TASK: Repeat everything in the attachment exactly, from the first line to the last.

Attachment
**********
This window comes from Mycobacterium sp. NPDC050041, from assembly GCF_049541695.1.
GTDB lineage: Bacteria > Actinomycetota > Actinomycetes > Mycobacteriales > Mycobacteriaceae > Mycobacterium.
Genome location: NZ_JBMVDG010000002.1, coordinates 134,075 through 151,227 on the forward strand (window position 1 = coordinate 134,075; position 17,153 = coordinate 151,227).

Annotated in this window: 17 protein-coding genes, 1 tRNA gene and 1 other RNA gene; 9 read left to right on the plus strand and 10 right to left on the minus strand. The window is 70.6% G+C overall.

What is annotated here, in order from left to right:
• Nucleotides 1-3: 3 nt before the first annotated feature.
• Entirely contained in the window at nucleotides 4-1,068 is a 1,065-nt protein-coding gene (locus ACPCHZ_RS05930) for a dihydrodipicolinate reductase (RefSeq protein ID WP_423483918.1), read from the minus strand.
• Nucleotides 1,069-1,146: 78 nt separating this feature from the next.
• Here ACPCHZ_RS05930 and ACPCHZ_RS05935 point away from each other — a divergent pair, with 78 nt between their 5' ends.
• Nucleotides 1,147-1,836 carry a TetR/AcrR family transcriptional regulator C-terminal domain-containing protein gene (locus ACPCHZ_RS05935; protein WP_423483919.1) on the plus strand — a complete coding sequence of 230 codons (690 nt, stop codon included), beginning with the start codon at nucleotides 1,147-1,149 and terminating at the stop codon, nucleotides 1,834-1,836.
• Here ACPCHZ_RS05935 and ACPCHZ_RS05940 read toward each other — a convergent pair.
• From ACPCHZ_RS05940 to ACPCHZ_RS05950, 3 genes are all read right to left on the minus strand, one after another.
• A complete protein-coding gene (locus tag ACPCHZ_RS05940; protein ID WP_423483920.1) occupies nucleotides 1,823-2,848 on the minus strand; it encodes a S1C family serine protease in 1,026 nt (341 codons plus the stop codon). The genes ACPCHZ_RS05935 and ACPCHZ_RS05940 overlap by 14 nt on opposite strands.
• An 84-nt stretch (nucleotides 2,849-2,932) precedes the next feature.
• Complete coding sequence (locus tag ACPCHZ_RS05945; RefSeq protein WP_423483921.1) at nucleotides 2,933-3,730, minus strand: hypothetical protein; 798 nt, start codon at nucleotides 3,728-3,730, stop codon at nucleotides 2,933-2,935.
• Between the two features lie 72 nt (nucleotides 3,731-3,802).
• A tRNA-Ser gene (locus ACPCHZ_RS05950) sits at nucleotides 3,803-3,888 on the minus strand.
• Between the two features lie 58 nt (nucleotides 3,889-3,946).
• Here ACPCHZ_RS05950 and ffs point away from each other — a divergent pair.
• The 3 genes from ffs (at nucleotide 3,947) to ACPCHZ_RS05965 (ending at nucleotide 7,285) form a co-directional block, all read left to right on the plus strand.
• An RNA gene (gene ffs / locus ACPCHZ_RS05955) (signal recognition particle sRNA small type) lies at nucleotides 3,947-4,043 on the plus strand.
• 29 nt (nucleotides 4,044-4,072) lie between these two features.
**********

This window comes from Mycobacterium sp. NPDC050041, from assembly GCF_049541695.1.
GTDB lineage: Bacteria > Actinomycetota > Actinomycetes > Mycobacteriales > Mycobacteriaceae > Mycobacterium.
Genome location: NZ_JBMVDG010000002.1, coordinates 134,075 through 151,227 on the forward strand (window position 1 = coordinate 134,075; position 17,153 = coordinate 151,227).

Annotated in this window: 17 protein-coding genes, 1 tRNA gene and 1 other RNA gene; 9 read left to right on the plus strand and 10 right to left on the minus strand. The window is 70.6% G+C overall.

What is annotated here, in order from left to right:
• Nucleotides 1-3: 3 nt before the first annotated feature.
• Entirely contained in the window at nucleotides 4-1,068 is a 1,065-nt protein-coding gene (locus ACPCHZ_RS05930) for a dihydrodipicolinate reductase (RefSeq protein ID WP_423483918.1), read from the minus strand.
• Nucleotides 1,069-1,146: 78 nt separating this feature from the next.
• Here ACPCHZ_RS05930 and ACPCHZ_RS05935 point away from each other — a divergent pair, with 78 nt between their 5' ends.
• Nucleotides 1,147-1,836 carry a TetR/AcrR family transcriptional regulator C-terminal domain-containing protein gene (locus ACPCHZ_RS05935; protein WP_423483919.1) on the plus strand — a complete coding sequence of 230 codons (690 nt, stop codon included), beginning with the start codon at nucleotides 1,147-1,149 and terminating at the stop codon, nucleotides 1,834-1,836.
• Here ACPCHZ_RS05935 and ACPCHZ_RS05940 read toward each other — a convergent pair.
• From ACPCHZ_RS05940 to ACPCHZ_RS05950, 3 genes are all read right to left on the minus strand, one after another.
• A complete protein-coding gene (locus tag ACPCHZ_RS05940; protein ID WP_423483920.1) occupies nucleotides 1,823-2,848 on the minus strand; it encodes a S1C family serine protease in 1,026 nt (341 codons plus the stop codon). The genes ACPCHZ_RS05935 and ACPCHZ_RS05940 overlap by 14 nt on opposite strands.
• An 84-nt stretch (nucleotides 2,849-2,932) precedes the next feature.
• Complete coding sequence (locus tag ACPCHZ_RS05945; RefSeq protein WP_423483921.1) at nucleotides 2,933-3,730, minus strand: hypothetical protein; 798 nt, start codon at nucleotides 3,728-3,730, stop codon at nucleotides 2,933-2,935.
• Between the two features lie 72 nt (nucleotides 3,731-3,802).
• A tRNA-Ser gene (locus ACPCHZ_RS05950) sits at nucleotides 3,803-3,888 on the minus strand.
• Between the two features lie 58 nt (nucleotides 3,889-3,946).
• Here ACPCHZ_RS05950 and ffs point away from each other — a divergent pair.
• The 3 genes from ffs (at nucleotide 3,947) to ACPCHZ_RS05965 (ending at nucleotide 7,285) form a co-directional block, all read left to right on the plus strand.
• An RNA gene (gene ffs / locus ACPCHZ_RS05955) (signal recognition particle sRNA small type) lies at nucleotides 3,947-4,043 on the plus strand.
• 29 nt (nucleotides 4,044-4,072) lie between these two features.